Older Workers on the Move: Recareering in Later Life

TitleOlder Workers on the Move: Recareering in Later Life
Publication TypeReport
Year of Publication2009
AuthorsJohnson, R, Kawachi, J, Lewis, EK
InstitutionAARP's Public Policy Institute
KeywordsEmployment and Labor Force, Retirement Planning and Satisfaction
Abstract

Recareering or career change is common at older ages. Workers who change careers typically move into jobs that pay less then their previous jobs and are less likely to offer pension and health benefits. On the positive side, new careers tend to offer more flexible employment arrangements, less stressful working conditions, and fewer managerial responsibilities. This report examines the extent and nature of career change by older workers and its consequences for later-life employment. Using data from the Health and Retirement Study (HRS), the analysis tracks a sample of workers ages 51 to 55 and employed full time in 1992 and computes the percentage who changed employers, occupations, or industries by 2006, when they were ages 65 to 69. In addition, the report measures the impact of personal and job characteristics on the likelihood that older workers switch employers and occupations. The report also examines how job characteristics such as wages, health insurance coverage, and pension coverage change when older workers move into new careers. Tabulations compare the new and old jobs in terms of occupation, industry, selfemployment, flexible work options, part-time work, stressful work conditions, managerial responsibilities, overall job satisfaction, and prestige scores that rank occupations in terms of social standing. Special attention is paid to the circumstances surrounding later-life job separations that influence career change. Older job changers who say they are retiring from their previous employers are especially likely to downshift into less demanding, more flexible new careers that pay less than their former positions. Laid-off workers and those who simply say they quit their former jobs are more likely than retirees to take new jobs in the same occupation. For this study, recareering involves a move to a new employer in a new occupation. The terms occupational change and career change or recareering are used interchangeably.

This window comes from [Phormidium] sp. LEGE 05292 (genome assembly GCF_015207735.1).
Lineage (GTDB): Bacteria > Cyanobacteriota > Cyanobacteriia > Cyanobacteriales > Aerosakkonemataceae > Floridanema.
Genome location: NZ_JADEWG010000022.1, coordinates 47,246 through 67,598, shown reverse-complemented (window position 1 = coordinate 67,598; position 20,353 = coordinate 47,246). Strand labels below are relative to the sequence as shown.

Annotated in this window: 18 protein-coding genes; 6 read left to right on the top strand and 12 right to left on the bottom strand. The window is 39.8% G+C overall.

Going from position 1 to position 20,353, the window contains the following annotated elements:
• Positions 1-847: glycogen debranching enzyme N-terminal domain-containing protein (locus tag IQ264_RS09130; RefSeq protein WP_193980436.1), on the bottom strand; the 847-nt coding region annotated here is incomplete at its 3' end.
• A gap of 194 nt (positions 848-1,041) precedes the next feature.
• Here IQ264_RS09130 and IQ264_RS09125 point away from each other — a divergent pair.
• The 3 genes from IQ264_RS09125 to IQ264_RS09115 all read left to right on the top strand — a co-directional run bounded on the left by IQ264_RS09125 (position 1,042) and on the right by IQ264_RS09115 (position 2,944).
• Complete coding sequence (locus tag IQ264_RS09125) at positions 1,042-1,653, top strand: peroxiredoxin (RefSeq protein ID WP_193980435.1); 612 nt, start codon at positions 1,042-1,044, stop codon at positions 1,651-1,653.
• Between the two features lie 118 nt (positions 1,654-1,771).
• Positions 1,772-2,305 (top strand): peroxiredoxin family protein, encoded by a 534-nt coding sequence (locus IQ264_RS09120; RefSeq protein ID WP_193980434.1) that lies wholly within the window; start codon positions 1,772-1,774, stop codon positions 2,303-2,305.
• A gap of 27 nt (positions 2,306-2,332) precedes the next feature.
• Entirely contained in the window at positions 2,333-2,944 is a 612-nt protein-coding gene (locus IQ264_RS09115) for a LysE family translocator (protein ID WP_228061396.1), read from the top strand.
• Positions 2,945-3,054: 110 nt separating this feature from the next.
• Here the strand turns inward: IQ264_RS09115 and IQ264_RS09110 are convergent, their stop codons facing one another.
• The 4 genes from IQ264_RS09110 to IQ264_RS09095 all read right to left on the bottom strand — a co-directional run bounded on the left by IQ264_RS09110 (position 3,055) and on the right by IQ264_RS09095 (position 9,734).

URLhttp://www.urban.org/uploadedpdf/1001272_olderworksonthmove.pdf
Endnote Keywords

career change/career change/occupational Characteristics/labor Force Participation/retirement planning

Endnote ID

25970

Citation Key5770